For investors, June's job data could determine in this short July 4th holiday week if the stock market's recent rally is reignited or sputters out like a wet firecracker.
The monthly nonfarm payrolls report will come out on Thursday, instead of the usual Friday. U.S. markets will be closed on Friday, July 3, for the long Fourth of July, or Independence Day, holiday weekend.
Investors will pick apart the job figures and reams of other economic data released during the four-day week to see if recent signs of stabilization point to a sustainable economic recovery. Consumer confidence, the Institute for Supply Management's June index on U.S. manufacturing activity, and domestic car sales are among the major indicators on tap.
Although the U.S. economy has been mired in a recession since December 2007, investors' optimism has increased since early March amid growing signs that the extent of the economic slump is moderating.
That optimism has provided a crucial underpinning to stocks since the Standard & Poor's 500 Index <.SPX> hit a 12-year closing low on March 9. This spring, the S&P 500 climbed as much as 40 percent from that low; at Friday's close, it was still up 35.8 percent.
While unpleasant surprises may trigger a long-awaited correction, analysts said evidence of further economic stabilization would make the bulls grow bolder and help stocks break out of their recent consolidation range.
It is going to depend a lot on where the surprise is, Peter Jankovskis, co-chief investment officer at OakBrook Investments LLC in Lisle, Illinois, said, referring to the nonfarm payrolls data.
In the last report, people looked at the fact that the decline in payrolls was not nearly as large as expected, but the unemployment rate jumped tremendously. At the end of the day, that jump trumped things.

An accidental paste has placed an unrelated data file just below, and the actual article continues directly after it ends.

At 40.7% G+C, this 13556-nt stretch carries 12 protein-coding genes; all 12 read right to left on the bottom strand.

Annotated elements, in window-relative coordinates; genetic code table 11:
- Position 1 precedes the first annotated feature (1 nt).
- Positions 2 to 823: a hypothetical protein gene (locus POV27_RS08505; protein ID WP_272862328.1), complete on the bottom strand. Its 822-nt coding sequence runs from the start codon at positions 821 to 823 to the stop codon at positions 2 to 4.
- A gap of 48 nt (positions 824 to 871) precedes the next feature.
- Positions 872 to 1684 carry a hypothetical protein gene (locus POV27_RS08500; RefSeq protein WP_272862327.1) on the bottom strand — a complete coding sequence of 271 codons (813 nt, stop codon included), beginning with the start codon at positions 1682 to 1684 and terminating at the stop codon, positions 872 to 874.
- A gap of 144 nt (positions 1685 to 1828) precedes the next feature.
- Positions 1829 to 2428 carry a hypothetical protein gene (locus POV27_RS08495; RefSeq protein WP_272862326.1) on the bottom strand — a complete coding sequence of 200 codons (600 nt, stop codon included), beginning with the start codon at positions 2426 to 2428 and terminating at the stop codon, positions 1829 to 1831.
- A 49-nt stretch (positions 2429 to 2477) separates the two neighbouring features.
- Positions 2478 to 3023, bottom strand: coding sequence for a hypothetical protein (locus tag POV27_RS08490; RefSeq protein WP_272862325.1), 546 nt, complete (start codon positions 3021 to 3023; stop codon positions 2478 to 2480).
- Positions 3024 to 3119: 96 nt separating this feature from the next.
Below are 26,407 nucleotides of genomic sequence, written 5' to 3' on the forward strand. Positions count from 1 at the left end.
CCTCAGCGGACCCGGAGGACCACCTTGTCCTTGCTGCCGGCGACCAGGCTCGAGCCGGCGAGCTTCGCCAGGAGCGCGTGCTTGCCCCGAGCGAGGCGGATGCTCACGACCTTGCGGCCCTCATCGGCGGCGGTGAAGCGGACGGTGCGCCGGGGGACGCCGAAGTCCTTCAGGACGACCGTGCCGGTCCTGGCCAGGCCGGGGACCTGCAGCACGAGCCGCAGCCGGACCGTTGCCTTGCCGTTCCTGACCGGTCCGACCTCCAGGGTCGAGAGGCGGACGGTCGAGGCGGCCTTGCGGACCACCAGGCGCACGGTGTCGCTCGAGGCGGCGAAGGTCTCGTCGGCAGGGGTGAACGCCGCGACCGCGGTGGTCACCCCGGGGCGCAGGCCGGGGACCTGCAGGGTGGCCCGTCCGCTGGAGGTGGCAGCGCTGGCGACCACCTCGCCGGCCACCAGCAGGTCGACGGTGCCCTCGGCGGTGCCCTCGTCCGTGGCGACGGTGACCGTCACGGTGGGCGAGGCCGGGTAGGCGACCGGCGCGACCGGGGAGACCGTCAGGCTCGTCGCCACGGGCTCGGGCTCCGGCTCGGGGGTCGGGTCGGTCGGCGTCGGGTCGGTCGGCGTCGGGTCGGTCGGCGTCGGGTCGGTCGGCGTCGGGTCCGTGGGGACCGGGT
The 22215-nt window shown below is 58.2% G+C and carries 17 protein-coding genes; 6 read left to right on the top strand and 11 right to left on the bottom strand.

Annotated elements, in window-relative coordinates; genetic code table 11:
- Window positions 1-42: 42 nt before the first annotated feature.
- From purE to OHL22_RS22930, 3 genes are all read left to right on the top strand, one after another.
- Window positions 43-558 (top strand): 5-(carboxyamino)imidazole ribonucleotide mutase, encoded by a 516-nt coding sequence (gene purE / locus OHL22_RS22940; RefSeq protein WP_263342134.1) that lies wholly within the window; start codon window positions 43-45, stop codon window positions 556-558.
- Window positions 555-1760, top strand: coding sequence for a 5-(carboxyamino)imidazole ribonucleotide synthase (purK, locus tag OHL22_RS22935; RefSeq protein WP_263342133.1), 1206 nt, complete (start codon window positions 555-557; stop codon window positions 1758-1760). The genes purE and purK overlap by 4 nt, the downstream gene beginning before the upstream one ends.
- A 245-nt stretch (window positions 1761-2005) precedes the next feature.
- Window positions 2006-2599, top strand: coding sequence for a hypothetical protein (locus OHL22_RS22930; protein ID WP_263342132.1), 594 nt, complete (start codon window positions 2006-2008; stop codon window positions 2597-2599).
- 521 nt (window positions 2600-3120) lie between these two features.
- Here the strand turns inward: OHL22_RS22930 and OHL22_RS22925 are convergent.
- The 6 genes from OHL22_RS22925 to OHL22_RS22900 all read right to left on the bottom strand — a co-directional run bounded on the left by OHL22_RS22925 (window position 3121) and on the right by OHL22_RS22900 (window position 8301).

JOBLESS RATE NEAR 10 PERCENT
U.S. nonfarm payrolls are forecast to lose 355,000 jobs in June versus May's slide of 345,000, according to economists polled by Reuters.
The U.S. unemployment rate is projected to rise to 9.6 percent in June from 9.4 percent in May.
We think that a spike in the rate of unemployment could actually be a positive, as it may signal that discouraged workers are coming in from the sidelines and starting to look for work again, said Phil Orlando, chief equity market strategist at Federated Investors in New York.
There may be something else that plays out next week, a sort of portfolio window dressing effect. There's still a ton of cash sitting on the sidelines right now.
For the past week, the three major U.S. stock indexes were mixed. The blue-chip Dow Jones industrial average <.DJI> slipped 1.2 percent, while the S&P 500 dipped 0.3 percent, and the Nasdaq <.IXIC> gained 0.6 percent.
Holiday-shortened weeks tend to be volatile.
At the closing bell on Tuesday, Wall Street will write finis on trading for both the month of June and the second quarter. So there could be even more choppiness amid so-called window dressing in the coming week. That ritual calls for money managers to dump some losers and snap up recent standouts to spruce up portfolios -- and their quarterly returns.
MADOFF AND MOUNDS OF NUMBERS
Besides the focus on the economy, the holiday-shortened week will feature what promises to be a big spectacle -- the sentencing on Monday of confessed swindler Bernard Madoff for running a $65 billion Ponzi scheme.
In addition to the U.S. Labor Department's June jobs data, other reports to watch this week will include Tuesday's S&P/Case-Shiller reading on April home prices, the Chicago Purchasing Managers Index of June business activity in the U.S. Midwest, and the Conference Board's June consumer confidence report.
The ADP national employment survey for June is due on Wednesday, along with the Institute for Supply Management's June reading on manufacturing, May pending home sales, May construction spending and June domestic car and truck sales.
On Thursday, there will also be weekly initial jobless claims, which in recent weeks have tended to reinforce some hope of stabilization, and data on May factory orders.
It seems that the market is at least comfortable with the fact that the economy is on the horizon of the recovery. It's certainly not getting any worse, said Cleveland Rueckert, a market analyst at Birinyi Associates Inc in Stamford, Connecticut.
Our research shows that the market typically bottoms at the end of the recession, so confirmation of that will fuel continued gains. We're bullish long term.
With the start of the second-quarter earnings season looming, investors will keep an eye out for companies' outlooks or preannouncement. Aluminum producer Alcoa Inc
The Federal Reserve speakers' roster includes a speech by Federal Reserve Bank of St. Louis President James Bullard on the Fed's exit strategies on Tuesday, the very same day that Federal Reserve Bank of Kansas City President Thomas Hoenig speaks on bankruptcy and financial crisis.
(Reporting by Ellis Mnyandu; Additional reporting by Rachel Chang and Rodrigo Campos; Editing by Jan Paschal)